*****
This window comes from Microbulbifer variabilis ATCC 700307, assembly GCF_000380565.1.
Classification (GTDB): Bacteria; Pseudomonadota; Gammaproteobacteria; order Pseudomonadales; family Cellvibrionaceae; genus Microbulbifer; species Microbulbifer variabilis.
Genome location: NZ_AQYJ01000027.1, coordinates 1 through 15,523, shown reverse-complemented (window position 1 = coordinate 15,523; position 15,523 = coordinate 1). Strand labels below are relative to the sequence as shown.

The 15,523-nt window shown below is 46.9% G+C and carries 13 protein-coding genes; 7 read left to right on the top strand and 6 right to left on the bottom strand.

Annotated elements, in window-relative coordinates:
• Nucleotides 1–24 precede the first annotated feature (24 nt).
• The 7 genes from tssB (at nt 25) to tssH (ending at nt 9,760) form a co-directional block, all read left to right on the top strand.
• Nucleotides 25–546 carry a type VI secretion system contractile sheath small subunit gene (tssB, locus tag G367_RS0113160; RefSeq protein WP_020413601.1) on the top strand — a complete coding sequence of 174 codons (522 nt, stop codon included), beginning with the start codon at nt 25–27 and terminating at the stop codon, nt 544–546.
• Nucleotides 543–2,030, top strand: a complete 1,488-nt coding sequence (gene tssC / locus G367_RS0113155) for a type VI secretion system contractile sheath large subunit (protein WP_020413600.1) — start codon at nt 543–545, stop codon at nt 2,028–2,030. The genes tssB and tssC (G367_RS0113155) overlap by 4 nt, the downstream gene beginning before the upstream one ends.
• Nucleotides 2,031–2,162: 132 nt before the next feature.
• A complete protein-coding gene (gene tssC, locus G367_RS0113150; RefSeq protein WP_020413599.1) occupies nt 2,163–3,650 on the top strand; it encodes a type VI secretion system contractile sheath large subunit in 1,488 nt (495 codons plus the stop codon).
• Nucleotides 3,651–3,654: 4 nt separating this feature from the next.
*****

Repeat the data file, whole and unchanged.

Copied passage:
This window comes from Microbulbifer variabilis ATCC 700307, assembly GCF_000380565.1.
Classification (GTDB): Bacteria; Pseudomonadota; Gammaproteobacteria; order Pseudomonadales; family Cellvibrionaceae; genus Microbulbifer; species Microbulbifer variabilis.
Genome location: NZ_AQYJ01000027.1, coordinates 1 through 15,523, shown reverse-complemented (window position 1 = coordinate 15,523; position 15,523 = coordinate 1). Strand labels below are relative to the sequence as shown.

The 15,523-nt window shown below is 46.9% G+C and carries 13 protein-coding genes; 7 read left to right on the top strand and 6 right to left on the bottom strand.

Annotated elements, in window-relative coordinates:
• Nucleotides 1–24 precede the first annotated feature (24 nt).
• The 7 genes from tssB (at nt 25) to tssH (ending at nt 9,760) form a co-directional block, all read left to right on the top strand.
• Nucleotides 25–546 carry a type VI secretion system contractile sheath small subunit gene (tssB, locus tag G367_RS0113160; RefSeq protein WP_020413601.1) on the top strand — a complete coding sequence of 174 codons (522 nt, stop codon included), beginning with the start codon at nt 25–27 and terminating at the stop codon, nt 544–546.
• Nucleotides 543–2,030, top strand: a complete 1,488-nt coding sequence (gene tssC / locus G367_RS0113155) for a type VI secretion system contractile sheath large subunit (protein WP_020413600.1) — start codon at nt 543–545, stop codon at nt 2,028–2,030. The genes tssB and tssC (G367_RS0113155) overlap by 4 nt, the downstream gene beginning before the upstream one ends.
• Nucleotides 2,031–2,162: 132 nt before the next feature.
• A complete protein-coding gene (gene tssC, locus G367_RS0113150; RefSeq protein WP_020413599.1) occupies nt 2,163–3,650 on the top strand; it encodes a type VI secretion system contractile sheath large subunit in 1,488 nt (495 codons plus the stop codon).
• Nucleotides 3,651–3,654: 4 nt separating this feature from the next.